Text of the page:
Right now I’m grappling with this, and I haven’t had the guts yet to make a break with someone I know is probably not the best person for me to work with. I’m still grappling… What is holding me back is the fear that no one else will be able to take his place. Even as I write this, I realize how silly it sounds- there is always another door that will open. Nevertheless, I’m stuck.
Q: Tell us what inspired you to write your book.
A: My beautiful sister, Jill Zarin, was the impetus behind Secrets of a Jewish Mother. Were it not for her show, RHONYC, we never would have had this opportunity. The idea came to me in the shower after I watched a scene on the show where my mother, Gloria Kamen, was giving advice to another cast member. My mom has always given the best advice, and the book was very easy to write, filled with anecdotes from all three of us. Secrets of a Jewish Mother was a dream I never knew I had. I am so grateful for it. Between the writing, the book tour, and the many events since in which we have appeared in front of thousands of women to share our stories, we as a family have been able to experience life in ways we never even imagined.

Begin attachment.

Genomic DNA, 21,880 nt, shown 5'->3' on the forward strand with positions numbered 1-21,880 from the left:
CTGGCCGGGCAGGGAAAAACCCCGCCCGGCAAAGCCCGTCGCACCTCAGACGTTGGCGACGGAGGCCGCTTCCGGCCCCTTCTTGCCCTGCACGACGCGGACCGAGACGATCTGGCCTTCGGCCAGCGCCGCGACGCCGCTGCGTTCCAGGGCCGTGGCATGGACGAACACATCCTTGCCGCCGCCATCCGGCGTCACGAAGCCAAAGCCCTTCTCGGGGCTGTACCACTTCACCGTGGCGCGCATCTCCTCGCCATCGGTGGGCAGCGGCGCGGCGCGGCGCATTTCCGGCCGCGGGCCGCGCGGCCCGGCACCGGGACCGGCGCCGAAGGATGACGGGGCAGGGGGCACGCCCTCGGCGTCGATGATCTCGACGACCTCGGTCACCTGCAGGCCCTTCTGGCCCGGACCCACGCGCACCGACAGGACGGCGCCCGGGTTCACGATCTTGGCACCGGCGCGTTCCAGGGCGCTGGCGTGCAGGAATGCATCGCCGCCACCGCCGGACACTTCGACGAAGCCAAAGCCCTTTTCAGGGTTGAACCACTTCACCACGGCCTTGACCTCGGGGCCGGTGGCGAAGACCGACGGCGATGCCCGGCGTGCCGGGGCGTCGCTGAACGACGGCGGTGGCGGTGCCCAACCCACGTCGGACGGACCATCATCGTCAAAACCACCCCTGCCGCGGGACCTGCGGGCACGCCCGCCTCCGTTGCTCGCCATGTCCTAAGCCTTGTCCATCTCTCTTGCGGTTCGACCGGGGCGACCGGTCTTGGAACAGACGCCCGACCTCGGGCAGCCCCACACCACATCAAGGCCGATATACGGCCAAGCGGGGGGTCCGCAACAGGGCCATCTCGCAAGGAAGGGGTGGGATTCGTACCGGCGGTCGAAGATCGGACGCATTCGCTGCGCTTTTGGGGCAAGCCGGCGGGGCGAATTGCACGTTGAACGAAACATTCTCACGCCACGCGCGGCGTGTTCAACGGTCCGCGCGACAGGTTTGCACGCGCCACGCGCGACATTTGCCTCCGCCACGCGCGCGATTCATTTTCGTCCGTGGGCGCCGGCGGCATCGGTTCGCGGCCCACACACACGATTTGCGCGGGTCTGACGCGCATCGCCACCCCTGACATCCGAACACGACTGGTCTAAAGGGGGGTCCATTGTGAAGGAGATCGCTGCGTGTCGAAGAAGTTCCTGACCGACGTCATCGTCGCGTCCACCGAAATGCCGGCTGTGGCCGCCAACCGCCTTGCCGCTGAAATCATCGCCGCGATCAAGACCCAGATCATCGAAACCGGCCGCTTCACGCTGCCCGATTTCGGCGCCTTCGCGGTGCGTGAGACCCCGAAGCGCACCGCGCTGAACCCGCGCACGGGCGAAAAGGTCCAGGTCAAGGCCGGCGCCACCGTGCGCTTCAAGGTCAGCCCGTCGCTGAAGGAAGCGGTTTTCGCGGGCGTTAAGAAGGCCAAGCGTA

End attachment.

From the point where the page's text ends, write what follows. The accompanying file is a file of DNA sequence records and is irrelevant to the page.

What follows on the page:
ON Personal Finance
Q: Can you share an experience that made you more conscious about the need for women to understand their personal finances?
A: As an attorney, I have had too many women come into my office knowing nothing at all about the money they had, where it was, how to get access to it, nothing. Too many get divorced or widowed, handicapping themselves unnecessarily. Financial literacy is as essential as reading.